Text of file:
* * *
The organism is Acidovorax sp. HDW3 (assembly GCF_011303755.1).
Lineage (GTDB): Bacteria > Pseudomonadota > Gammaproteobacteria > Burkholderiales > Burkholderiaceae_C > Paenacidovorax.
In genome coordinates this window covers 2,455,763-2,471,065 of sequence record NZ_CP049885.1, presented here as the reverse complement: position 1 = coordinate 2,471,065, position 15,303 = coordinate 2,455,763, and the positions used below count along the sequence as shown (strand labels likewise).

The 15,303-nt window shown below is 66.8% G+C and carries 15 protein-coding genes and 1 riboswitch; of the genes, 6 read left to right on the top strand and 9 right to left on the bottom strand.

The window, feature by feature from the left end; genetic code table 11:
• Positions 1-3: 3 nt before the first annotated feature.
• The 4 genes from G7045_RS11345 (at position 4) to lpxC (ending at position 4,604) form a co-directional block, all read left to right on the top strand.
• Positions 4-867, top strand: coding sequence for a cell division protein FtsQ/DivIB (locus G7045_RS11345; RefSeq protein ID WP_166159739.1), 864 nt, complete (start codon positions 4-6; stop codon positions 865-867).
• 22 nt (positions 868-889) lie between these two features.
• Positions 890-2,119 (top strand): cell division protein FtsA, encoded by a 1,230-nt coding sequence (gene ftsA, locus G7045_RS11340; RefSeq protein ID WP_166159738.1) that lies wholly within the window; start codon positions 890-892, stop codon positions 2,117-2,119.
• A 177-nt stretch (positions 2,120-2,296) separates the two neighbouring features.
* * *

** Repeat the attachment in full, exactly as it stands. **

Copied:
The organism is Acidovorax sp. HDW3 (assembly GCF_011303755.1).
Lineage (GTDB): Bacteria > Pseudomonadota > Gammaproteobacteria > Burkholderiales > Burkholderiaceae_C > Paenacidovorax.
In genome coordinates this window covers 2,455,763-2,471,065 of sequence record NZ_CP049885.1, presented here as the reverse complement: position 1 = coordinate 2,471,065, position 15,303 = coordinate 2,455,763, and the positions used below count along the sequence as shown (strand labels likewise).

The 15,303-nt window shown below is 66.8% G+C and carries 15 protein-coding genes and 1 riboswitch; of the genes, 6 read left to right on the top strand and 9 right to left on the bottom strand.

The window, feature by feature from the left end; genetic code table 11:
• Positions 1-3: 3 nt before the first annotated feature.
• The 4 genes from G7045_RS11345 (at position 4) to lpxC (ending at position 4,604) form a co-directional block, all read left to right on the top strand.
• Positions 4-867, top strand: coding sequence for a cell division protein FtsQ/DivIB (locus G7045_RS11345; RefSeq protein ID WP_166159739.1), 864 nt, complete (start codon positions 4-6; stop codon positions 865-867).
• 22 nt (positions 868-889) lie between these two features.
• Positions 890-2,119 (top strand): cell division protein FtsA, encoded by a 1,230-nt coding sequence (gene ftsA, locus G7045_RS11340; RefSeq protein ID WP_166159738.1) that lies wholly within the window; start codon positions 890-892, stop codon positions 2,117-2,119.
• A 177-nt stretch (positions 2,120-2,296) separates the two neighbouring features.